Memorandum of Procedure(MoP) – UPSC Prelims

Memorandum of Procedure(MoP):
  • Memorandum of Procedure(MoP) is an agreement between the judiciary and the government. It contains a set of guidelines for making appointments to the Supreme Court and High Court.
  • Significance: The MoP is a crucial document as the Collegium system of appointing judges is a judicial innovation that is not mandated through legislation or text of the Constitution.
Evolution of MoP:
  • The MoP evolved based on three SC decisions – the First Judges Case (1981), Second Judges Case (1993), and the Third Judges Case (1998).
  • In 2016, the MoP re-negotiations took place following the Supreme Court’s decision to strike down the National Judicial Appointments Commission(NJAC).
  • However, a judicial order can overturn the negotiations as an order of the SC is the law of the land binding the government.
MoP on the appointment of High Court Judges:
  • MoP starts with the recommendation of the High Court Collegium to the center for the appointment of other judges. The Chief Justice of the High Court(HC) heads the collegium.
  • Once the center receives recommendations, it asks for the opinion of state governments and the input from the Intelligence Bureau (IB).
  • The government then forwards the files, along with the IB inputs to the Supreme Court collegium.
  • If the Supreme Court collegium clears the names, the files return to the central government. It then either notifies the appointments or sends them back with objections or its views.
  • At this stage, the Supreme court collegium can seek additional inputs on the government’s opinion. Accordingly, it can either reject or reiterate the proposal.
  • If the collegium reiterates its decision, then, under the MoP, the government is bound to notify the appointments.
  • However, the MoP does not specify a timeframe for the central government to act on a collegium decision.
SC sets timeline:
  • The Supreme Court of India sets a timeline for the Centre to clear names recommended by the Collegium.
  • The issue of judicial vacancies came up when the Supreme court was hearing a petition seeking transfer of a case from the Orissa High Court due to the lawyers’ strike there.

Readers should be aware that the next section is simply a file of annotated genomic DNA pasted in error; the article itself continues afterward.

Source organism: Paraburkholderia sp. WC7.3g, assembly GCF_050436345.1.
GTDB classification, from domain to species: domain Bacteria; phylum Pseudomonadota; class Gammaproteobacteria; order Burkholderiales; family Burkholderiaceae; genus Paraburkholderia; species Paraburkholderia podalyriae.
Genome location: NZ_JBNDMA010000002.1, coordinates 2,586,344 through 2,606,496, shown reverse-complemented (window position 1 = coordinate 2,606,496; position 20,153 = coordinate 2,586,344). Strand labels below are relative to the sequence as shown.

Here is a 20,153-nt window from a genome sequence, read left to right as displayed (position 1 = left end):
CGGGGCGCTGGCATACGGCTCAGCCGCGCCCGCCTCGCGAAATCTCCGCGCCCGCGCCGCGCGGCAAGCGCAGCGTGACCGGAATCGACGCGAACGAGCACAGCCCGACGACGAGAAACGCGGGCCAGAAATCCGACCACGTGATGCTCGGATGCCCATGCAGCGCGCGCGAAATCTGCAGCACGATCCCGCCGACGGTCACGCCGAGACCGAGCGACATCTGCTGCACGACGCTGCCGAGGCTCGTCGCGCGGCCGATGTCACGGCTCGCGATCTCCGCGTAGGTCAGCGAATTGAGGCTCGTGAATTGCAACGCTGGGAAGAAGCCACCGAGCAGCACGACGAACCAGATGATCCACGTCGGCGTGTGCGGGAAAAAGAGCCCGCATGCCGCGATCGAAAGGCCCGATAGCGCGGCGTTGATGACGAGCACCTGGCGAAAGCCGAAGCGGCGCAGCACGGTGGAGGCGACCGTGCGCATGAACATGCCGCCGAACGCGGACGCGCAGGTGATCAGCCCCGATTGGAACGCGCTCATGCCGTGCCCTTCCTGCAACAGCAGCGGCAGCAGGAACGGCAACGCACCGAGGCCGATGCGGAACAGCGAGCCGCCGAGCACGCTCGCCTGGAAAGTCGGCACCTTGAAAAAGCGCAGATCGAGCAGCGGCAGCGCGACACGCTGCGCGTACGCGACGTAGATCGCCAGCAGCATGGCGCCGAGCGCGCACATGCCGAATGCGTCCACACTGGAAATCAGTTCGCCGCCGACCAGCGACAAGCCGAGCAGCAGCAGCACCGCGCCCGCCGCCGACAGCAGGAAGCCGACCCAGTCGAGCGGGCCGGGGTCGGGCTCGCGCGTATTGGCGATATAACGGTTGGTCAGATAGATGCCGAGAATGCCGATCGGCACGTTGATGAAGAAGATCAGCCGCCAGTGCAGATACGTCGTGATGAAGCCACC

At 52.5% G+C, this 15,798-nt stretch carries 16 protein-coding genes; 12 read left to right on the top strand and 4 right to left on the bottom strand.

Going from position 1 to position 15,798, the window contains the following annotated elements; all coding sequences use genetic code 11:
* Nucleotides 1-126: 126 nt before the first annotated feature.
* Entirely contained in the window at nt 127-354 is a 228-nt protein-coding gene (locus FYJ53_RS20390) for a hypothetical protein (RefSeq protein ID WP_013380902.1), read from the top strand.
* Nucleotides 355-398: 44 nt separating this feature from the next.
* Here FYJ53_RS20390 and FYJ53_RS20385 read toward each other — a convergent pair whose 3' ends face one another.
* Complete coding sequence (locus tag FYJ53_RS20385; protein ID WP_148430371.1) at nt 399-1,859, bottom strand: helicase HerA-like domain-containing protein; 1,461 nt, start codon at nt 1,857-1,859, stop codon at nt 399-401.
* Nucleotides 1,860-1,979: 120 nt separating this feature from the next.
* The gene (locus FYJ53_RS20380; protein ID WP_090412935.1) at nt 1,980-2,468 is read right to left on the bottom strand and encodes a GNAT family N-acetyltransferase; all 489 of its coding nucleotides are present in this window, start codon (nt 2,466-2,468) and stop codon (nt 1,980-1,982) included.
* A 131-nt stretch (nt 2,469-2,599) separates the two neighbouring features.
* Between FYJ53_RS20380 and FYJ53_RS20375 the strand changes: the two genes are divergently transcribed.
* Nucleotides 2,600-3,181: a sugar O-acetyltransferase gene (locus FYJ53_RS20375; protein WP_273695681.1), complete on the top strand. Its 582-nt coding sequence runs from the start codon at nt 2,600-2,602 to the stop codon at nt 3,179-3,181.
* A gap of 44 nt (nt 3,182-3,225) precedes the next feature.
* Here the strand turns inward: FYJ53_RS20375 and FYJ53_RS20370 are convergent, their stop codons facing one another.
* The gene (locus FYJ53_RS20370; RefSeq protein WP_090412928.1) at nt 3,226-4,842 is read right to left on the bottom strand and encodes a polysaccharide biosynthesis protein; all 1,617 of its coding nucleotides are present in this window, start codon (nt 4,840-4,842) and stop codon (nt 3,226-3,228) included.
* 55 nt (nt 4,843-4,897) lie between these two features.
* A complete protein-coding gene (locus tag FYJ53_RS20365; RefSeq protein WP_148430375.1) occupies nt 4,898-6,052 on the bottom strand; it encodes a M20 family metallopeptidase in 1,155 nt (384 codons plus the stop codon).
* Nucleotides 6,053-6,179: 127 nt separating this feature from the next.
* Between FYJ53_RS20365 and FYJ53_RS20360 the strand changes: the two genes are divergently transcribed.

• There are almost 40% vacancies in the High Courts. Many of the larger High Courts are working under 50% of their sanctioned strength.
  • Furthermore, the SC collegium has cleared several names for the appointment to various high courts. But the law ministry is yet to clear the names. Importantly, the Memorandum of Procedure(MoP) does not prescribe any time limit to make the decision for the Central Government.
What is the timeline set by the Supreme Court?
  • The Intelligence Bureau (IB) should submit its report/ inputs within 4 to 6 weeks. Duration will start from the date of recommendation of the High Court Collegium, to the Central Government.
  • The Central Government shall forward the recommendations to the Supreme Court within 8 to 12 weeks. The duration would start from the receipt of views from the State Government and the report/ input from the IB.
  • Further, after the Supreme Court collegium clears the names for appointments, the Central Government can proceed to make the appointment immediately.
  • However, if the Government has any reservations on the suitability or in the public interest, It can send back the recommendations to the Supreme Court Collegium.
  • But if the Supreme Court Collegium, after reconsideration still reiterates the recommendation(s) unanimously, such appointment should be processed. Appointments should be made within 3 to 4 weeks.
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